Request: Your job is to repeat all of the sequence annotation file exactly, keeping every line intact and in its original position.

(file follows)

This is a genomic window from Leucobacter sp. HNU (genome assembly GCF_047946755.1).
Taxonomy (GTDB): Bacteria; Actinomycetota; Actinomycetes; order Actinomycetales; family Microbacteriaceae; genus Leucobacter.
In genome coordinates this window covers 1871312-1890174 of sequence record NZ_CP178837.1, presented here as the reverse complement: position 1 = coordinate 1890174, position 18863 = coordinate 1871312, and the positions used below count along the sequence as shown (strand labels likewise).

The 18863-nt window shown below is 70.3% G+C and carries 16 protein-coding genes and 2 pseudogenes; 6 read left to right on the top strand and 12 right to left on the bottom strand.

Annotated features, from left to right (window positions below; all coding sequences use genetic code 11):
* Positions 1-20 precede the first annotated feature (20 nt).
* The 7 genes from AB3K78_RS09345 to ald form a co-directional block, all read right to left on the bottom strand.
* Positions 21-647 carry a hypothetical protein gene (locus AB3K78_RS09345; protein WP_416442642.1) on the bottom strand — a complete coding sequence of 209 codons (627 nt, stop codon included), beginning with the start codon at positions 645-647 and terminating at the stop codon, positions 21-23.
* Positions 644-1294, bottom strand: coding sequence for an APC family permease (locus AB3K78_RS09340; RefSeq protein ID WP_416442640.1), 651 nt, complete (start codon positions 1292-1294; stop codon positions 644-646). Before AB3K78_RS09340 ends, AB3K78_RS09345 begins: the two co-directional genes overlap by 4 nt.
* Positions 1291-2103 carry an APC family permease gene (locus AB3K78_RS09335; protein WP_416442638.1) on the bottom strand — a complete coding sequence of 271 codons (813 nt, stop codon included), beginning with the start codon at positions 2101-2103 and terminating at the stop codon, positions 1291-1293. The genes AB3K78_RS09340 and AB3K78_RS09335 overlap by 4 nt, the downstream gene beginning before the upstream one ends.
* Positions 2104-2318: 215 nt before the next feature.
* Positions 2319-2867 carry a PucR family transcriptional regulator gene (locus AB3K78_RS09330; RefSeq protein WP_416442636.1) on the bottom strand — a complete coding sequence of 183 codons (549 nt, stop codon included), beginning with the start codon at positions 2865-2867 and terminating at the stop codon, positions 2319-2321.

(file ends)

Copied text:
This is a genomic window from Leucobacter sp. HNU (genome assembly GCF_047946755.1).
Taxonomy (GTDB): Bacteria; Actinomycetota; Actinomycetes; order Actinomycetales; family Microbacteriaceae; genus Leucobacter.
In genome coordinates this window covers 1871312-1890174 of sequence record NZ_CP178837.1, presented here as the reverse complement: position 1 = coordinate 1890174, position 18863 = coordinate 1871312, and the positions used below count along the sequence as shown (strand labels likewise).

The 18863-nt window shown below is 70.3% G+C and carries 16 protein-coding genes and 2 pseudogenes; 6 read left to right on the top strand and 12 right to left on the bottom strand.

Annotated features, from left to right (window positions below; all coding sequences use genetic code 11):
* Positions 1-20 precede the first annotated feature (20 nt).
* The 7 genes from AB3K78_RS09345 to ald form a co-directional block, all read right to left on the bottom strand.
* Positions 21-647 carry a hypothetical protein gene (locus AB3K78_RS09345; protein WP_416442642.1) on the bottom strand — a complete coding sequence of 209 codons (627 nt, stop codon included), beginning with the start codon at positions 645-647 and terminating at the stop codon, positions 21-23.
* Positions 644-1294, bottom strand: coding sequence for an APC family permease (locus AB3K78_RS09340; RefSeq protein ID WP_416442640.1), 651 nt, complete (start codon positions 1292-1294; stop codon positions 644-646). Before AB3K78_RS09340 ends, AB3K78_RS09345 begins: the two co-directional genes overlap by 4 nt.
* Positions 1291-2103 carry an APC family permease gene (locus AB3K78_RS09335; protein WP_416442638.1) on the bottom strand — a complete coding sequence of 271 codons (813 nt, stop codon included), beginning with the start codon at positions 2101-2103 and terminating at the stop codon, positions 1291-1293. The genes AB3K78_RS09340 and AB3K78_RS09335 overlap by 4 nt, the downstream gene beginning before the upstream one ends.
* Positions 2104-2318: 215 nt before the next feature.
* Positions 2319-2867 carry a PucR family transcriptional regulator gene (locus AB3K78_RS09330; RefSeq protein WP_416442636.1) on the bottom strand — a complete coding sequence of 183 codons (549 nt, stop codon included), beginning with the start codon at positions 2865-2867 and terminating at the stop codon, positions 2319-2321.